HealthConnections

Tuesdays during Morning Edition and All Things Considered

The brainchild of University of Tennessee associate professor Dr. Carole Myers, HealthConnections will bring the often-abstract world of health care, coverage and policy to a human level. What is access? How do marketplaces work? What's the future of health insurance? Dr. Myers and WUOT's Brandon Hollingsworth will sort through these issues and more, all to give you a toolbox for understanding what you hear on the news, or to separate fact from fiction in the health care debate.

In testimony last week before the U.S. Senate's Health, Education Labor and Pensions (HELP) committee, Tennessee Insurance Commissioner Julie Mix McPeak and Governor Bill Haslam urged Congress to keep paying cost-sharing payments called CSRs. The Trump Administration has hinted it will halt those payments, a move observers have said could be dangerous for already-precarious markets, consumers and insurers.

Let's save health care!

Okay, how?

That's where the country is right now. Polls show Americans generally agree health options, coverage and care could stand a good spruce-up (or even a major renovation). But how, and by how much, are open questions that, for now, have no clear answers either among the public or among elected officials.

Fifty-two years ago this summer, President Lyndon Johnson brought into being a program that would re-shape health care options for the poor and disabled. Depending on the observer's politics, Medicaid is either hailed as a step forward for low-income Americans or castigated as a handout program for the lazy. In this edition of HealthConnections, the realities of Medicaid in Tennessee.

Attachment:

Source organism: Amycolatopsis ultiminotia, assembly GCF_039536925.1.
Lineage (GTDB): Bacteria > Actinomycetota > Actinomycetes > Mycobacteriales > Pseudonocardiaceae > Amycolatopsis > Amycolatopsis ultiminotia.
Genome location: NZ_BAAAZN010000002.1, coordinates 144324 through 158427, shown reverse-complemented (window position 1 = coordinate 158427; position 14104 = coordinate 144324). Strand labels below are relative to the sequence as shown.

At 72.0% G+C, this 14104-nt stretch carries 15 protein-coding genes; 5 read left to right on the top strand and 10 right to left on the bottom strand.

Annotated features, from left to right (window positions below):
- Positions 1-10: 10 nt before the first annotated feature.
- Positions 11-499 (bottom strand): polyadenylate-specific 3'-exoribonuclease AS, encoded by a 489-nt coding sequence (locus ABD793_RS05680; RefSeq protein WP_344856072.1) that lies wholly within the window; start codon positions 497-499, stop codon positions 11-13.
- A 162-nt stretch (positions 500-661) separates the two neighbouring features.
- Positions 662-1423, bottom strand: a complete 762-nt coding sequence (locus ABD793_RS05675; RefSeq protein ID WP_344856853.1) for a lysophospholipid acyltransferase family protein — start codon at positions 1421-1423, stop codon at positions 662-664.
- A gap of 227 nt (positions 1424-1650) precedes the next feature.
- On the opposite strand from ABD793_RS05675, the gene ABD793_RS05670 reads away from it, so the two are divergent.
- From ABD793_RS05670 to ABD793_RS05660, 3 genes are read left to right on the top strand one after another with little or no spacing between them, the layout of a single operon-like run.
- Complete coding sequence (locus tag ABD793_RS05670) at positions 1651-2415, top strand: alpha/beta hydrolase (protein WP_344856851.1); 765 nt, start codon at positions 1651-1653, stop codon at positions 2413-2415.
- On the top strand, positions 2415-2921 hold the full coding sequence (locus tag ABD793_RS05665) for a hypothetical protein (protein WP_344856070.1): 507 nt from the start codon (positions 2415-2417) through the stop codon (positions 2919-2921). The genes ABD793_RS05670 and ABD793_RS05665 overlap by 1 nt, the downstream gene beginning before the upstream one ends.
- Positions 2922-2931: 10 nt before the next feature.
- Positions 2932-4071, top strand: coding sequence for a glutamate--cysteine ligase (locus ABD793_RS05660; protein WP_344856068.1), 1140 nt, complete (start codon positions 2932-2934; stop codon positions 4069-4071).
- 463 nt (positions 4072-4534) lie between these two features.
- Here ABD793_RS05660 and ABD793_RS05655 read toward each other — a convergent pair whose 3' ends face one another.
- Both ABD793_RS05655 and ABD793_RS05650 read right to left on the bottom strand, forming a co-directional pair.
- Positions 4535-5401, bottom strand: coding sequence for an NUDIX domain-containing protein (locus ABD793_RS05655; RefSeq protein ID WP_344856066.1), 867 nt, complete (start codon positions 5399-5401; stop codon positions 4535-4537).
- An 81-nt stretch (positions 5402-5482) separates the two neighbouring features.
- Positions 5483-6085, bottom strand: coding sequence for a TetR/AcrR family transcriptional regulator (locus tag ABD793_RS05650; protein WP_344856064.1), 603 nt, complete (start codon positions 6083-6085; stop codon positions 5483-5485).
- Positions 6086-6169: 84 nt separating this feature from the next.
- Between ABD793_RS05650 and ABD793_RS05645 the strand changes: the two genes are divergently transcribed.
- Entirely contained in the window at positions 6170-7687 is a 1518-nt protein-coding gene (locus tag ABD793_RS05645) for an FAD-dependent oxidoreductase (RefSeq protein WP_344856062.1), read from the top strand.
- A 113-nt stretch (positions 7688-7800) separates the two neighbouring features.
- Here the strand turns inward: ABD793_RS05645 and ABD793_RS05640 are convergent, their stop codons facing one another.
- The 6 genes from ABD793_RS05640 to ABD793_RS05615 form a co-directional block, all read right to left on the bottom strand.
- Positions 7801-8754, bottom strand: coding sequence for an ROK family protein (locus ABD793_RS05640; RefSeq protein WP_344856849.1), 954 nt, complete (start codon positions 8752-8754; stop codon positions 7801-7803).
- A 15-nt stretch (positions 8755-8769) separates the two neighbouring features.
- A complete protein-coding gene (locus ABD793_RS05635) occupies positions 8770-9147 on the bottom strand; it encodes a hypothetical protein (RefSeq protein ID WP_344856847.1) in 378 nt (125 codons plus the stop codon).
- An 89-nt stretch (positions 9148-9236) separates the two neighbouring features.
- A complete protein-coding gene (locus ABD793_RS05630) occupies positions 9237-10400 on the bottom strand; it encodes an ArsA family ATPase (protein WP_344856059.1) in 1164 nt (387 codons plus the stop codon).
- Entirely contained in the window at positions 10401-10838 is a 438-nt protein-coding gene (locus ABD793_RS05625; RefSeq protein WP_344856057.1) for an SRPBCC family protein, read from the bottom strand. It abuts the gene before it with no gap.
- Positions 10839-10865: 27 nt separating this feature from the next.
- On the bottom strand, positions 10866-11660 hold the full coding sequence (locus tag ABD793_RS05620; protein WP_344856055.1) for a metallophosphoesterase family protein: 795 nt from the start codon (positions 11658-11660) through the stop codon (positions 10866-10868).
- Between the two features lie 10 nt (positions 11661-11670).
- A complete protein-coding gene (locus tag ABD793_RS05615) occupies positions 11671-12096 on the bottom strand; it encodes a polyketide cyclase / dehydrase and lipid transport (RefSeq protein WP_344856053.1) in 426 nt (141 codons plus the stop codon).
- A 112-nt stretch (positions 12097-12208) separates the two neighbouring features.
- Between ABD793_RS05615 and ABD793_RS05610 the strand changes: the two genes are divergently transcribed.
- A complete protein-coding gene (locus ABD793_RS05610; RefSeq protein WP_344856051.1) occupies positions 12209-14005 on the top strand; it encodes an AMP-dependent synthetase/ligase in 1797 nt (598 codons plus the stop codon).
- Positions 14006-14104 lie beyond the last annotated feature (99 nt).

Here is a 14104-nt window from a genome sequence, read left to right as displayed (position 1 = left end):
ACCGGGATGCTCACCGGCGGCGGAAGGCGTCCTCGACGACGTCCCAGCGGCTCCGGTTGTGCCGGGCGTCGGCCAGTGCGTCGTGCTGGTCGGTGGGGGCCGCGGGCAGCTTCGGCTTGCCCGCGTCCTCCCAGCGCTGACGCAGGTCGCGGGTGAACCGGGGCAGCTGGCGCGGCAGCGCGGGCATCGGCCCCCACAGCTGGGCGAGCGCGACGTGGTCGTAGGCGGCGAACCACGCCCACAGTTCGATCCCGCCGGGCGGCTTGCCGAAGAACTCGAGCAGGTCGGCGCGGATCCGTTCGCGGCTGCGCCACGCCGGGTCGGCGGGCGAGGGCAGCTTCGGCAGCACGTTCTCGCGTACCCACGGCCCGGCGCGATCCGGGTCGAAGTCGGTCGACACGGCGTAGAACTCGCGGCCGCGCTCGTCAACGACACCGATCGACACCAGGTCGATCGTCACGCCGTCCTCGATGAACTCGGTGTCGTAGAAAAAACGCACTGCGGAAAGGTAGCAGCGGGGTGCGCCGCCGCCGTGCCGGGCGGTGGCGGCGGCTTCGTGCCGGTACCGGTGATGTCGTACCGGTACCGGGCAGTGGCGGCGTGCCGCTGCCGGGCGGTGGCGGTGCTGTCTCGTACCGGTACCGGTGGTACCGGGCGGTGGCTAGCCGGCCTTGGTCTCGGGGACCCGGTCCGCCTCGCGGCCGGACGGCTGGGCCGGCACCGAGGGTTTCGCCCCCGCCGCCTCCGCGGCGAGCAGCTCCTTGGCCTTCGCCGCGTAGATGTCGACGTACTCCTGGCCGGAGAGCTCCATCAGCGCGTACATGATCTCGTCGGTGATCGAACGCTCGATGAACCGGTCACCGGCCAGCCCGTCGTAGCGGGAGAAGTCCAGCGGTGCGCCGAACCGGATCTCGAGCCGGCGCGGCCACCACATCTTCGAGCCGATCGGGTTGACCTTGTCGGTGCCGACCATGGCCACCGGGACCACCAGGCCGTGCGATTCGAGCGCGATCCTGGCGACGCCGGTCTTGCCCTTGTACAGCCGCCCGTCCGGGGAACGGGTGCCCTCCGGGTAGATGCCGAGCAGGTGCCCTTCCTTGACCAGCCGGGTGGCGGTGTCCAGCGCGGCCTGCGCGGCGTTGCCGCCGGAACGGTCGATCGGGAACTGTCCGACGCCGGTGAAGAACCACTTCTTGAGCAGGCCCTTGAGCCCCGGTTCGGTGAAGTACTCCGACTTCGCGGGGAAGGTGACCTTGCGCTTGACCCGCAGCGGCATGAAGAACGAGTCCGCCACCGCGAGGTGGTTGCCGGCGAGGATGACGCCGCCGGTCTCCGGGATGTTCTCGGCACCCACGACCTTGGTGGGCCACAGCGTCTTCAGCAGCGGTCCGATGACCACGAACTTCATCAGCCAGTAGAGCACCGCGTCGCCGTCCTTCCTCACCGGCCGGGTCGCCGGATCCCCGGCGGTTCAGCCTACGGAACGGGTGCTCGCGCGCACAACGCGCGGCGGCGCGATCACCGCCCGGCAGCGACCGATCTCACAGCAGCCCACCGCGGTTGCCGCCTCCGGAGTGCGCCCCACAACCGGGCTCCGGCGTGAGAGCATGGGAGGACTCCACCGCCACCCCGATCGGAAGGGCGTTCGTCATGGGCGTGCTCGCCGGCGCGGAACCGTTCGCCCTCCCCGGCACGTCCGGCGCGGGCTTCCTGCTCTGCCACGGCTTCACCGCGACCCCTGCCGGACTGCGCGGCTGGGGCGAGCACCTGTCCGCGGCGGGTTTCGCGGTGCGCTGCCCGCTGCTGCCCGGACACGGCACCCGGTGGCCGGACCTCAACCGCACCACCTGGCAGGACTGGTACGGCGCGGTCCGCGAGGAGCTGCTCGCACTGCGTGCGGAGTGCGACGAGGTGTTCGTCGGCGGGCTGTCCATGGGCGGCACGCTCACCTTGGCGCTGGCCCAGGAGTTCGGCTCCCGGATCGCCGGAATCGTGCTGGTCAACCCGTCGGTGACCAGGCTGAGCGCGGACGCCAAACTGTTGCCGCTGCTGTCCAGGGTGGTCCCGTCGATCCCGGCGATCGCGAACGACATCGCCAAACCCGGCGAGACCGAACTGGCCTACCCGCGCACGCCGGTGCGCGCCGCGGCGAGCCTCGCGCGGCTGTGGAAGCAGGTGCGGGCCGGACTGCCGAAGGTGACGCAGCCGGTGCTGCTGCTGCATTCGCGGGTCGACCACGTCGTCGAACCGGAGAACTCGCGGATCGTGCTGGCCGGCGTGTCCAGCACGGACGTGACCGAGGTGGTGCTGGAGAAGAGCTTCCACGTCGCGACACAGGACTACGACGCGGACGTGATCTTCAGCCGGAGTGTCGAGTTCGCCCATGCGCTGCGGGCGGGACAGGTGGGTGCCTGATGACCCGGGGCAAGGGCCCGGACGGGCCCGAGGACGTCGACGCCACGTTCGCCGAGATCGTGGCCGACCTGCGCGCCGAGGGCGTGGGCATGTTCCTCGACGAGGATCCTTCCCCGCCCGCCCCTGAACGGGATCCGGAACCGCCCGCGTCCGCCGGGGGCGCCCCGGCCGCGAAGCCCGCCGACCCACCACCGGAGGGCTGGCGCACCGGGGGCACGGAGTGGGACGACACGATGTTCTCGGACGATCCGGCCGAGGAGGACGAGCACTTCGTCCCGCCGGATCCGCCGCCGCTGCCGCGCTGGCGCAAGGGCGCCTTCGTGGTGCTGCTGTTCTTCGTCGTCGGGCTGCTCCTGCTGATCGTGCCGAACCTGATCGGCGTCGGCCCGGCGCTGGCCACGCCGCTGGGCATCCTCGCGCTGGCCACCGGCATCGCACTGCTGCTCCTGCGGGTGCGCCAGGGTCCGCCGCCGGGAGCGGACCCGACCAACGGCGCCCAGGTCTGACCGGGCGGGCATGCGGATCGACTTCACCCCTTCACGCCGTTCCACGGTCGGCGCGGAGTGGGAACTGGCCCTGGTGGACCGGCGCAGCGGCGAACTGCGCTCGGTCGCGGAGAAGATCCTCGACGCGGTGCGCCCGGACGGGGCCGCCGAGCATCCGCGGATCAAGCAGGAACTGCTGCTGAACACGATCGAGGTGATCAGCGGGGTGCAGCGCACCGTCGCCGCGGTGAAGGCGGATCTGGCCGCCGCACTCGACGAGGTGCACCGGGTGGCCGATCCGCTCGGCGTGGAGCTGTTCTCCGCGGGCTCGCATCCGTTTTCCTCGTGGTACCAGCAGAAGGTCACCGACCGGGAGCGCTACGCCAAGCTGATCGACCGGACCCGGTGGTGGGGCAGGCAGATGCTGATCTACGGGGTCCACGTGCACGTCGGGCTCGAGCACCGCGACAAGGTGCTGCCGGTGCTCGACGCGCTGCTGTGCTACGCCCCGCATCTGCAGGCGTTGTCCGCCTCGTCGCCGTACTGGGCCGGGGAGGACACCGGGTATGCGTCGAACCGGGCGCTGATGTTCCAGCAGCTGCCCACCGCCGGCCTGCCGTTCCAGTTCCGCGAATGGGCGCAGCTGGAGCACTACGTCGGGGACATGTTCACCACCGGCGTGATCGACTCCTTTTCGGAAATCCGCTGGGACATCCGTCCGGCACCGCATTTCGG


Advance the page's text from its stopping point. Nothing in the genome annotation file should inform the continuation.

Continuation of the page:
Last week, Republican lawmakers who had hoped to repeal, in whole or in part, the Affordable Care Act were dealt a setback. None of the four options debated in the U.S. Senate were approved. That means the ACA remains the law of the land.

University of Tennessee nursing professor Carole Myers says now is the time to modify the ACA. The law has provided health coverage to millions, Myers says, but there's definitely room for improvement.

Regardless of political persuasion, age, gender or other factors, one thing Americans seem to readily agree on is that medical care is too darn expensive. What explains the high cost of health care in this country, versus other industrialized nations?

On this edition of HealthConnections, University of Tennessee College of Nursing assistant professor Carole Myers explains three major elements that inflate medical costs in the U.S.: misapplication of supply and demand; an over-reliance on expensive, unnecessary tests; and a fragmented health insurance system.

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